Spring-Summer 2023 Edition of Redwoods magazine
Dear Save the Redwoods League Friends,
When I walk in places like Humboldt Redwoods State Park and the League’s Alder Creek property, I see magnificent, towering coast redwoods and giant sequoias that tell a story of hope and resilience. We tell that story in this edition of Redwoods, spotlighting what we’ve learned from the groundbreaking Redwoods and Climate Change Initiative launched in 2009. The more we learn about the redwood and giant sequoia forests, the clearer it is how significant their role could be in the climate-change solution. That is, if we act quickly and make the right investments now. We have learned that young coast redwood forests—the forest type that dominates 1.5 million acres in California today—can pack more carbon out of our atmosphere per acre than any other forest type in the world if they are protected at scale and stewarded to grow to maturity. We have learned that these ancient forest ecosystems are extraordinarily resilient to drought and fire if they are protected at scale and stewarded to grow to maturity. We have learned that the biodiversity of these forests and the critical habitat they provide for endangered species such as salmon and marbled murrelet are significant if the forests are protected at scale and stewarded to grow to maturity. Our scientific research is intended to inform our broad community of partners and stakeholders of how to make better decisions and be better redwood forest stewards. This edition will highlight that research and share how the League is taking these lessons into the field in projects such as Redwoods Rising, Lost Coast Redwoods, and other parts of our landscape-scale conservation vision.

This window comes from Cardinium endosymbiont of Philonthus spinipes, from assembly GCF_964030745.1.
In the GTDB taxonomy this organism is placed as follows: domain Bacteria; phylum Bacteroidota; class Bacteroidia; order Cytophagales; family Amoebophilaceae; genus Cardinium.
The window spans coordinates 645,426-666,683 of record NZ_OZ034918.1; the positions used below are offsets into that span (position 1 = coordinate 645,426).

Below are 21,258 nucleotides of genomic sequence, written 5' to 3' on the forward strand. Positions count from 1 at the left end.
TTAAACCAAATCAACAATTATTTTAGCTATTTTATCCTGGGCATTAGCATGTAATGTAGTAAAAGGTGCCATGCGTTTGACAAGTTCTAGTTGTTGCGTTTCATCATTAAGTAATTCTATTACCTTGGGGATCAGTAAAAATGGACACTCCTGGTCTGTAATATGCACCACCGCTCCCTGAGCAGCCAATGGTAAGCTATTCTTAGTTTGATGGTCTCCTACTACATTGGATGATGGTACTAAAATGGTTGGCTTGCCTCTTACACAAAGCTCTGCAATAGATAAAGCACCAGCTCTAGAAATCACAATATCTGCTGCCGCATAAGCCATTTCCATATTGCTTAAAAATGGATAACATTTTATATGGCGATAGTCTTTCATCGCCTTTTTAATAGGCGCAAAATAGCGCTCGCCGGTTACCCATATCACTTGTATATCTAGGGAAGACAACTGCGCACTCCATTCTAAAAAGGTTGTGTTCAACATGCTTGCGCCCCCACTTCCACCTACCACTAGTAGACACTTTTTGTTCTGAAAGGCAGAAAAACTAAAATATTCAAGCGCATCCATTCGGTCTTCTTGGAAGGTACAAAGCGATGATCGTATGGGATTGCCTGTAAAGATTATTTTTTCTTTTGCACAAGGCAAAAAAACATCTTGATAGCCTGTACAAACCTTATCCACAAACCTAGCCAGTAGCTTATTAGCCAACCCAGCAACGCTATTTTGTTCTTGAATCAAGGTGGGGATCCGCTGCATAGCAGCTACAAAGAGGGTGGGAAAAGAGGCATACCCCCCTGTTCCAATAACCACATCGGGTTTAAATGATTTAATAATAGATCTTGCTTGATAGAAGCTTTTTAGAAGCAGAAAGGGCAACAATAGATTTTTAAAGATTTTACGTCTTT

This story also is playing out right now among the giant sequoias of the Sierra Nevada, where the League and our partners in the Giant Sequoia Lands Coalition are working hard to save these groves from catastrophic wildfires that have already killed nearly 20% of the world’s oldest, largest trees since 2015. As you’ll read, the coalition is gaining momentum, exceeding its goals for forest treatment and replanting. How we rally around this iconic species in this existential moment will be a critical model for broader efforts to adapt our forest and natural resources stewardship in a time of changing climate.
While a deep connection with the intrinsic value of the redwoods has always driven our work, you can see elements of the climate fight in other updates, such as the lasting protection of Red Hill and Montgomery Woods State Natural Reserve. And of course, in Redwoods Rising, where the League, California State Parks, and the National Park Service are turning thousands of acres of damaged forest in Redwood National and State Parks into a beautiful, resilient, biodiverse, and mature carbon storage machine that will benefit all of humankind.
Many have described the latest United Nations report on climate change as bleak, a harsh warning that might leave some without hope. But, like so many of us, I see hope in nature and in the redwoods. We have spent the last 105 years saving the redwood forest, only to learn that if we make the right choices and investments today, the redwoods can help save us.
President and CEO
Save the Redwoods League
This feature appears in the beautiful printed edition of Redwoods magazine, a showcase of redwoods conservation stories by leading scientists and writers, as well as breathtaking photos, and ways you can help the forest. Only a selection of these stories are available online.
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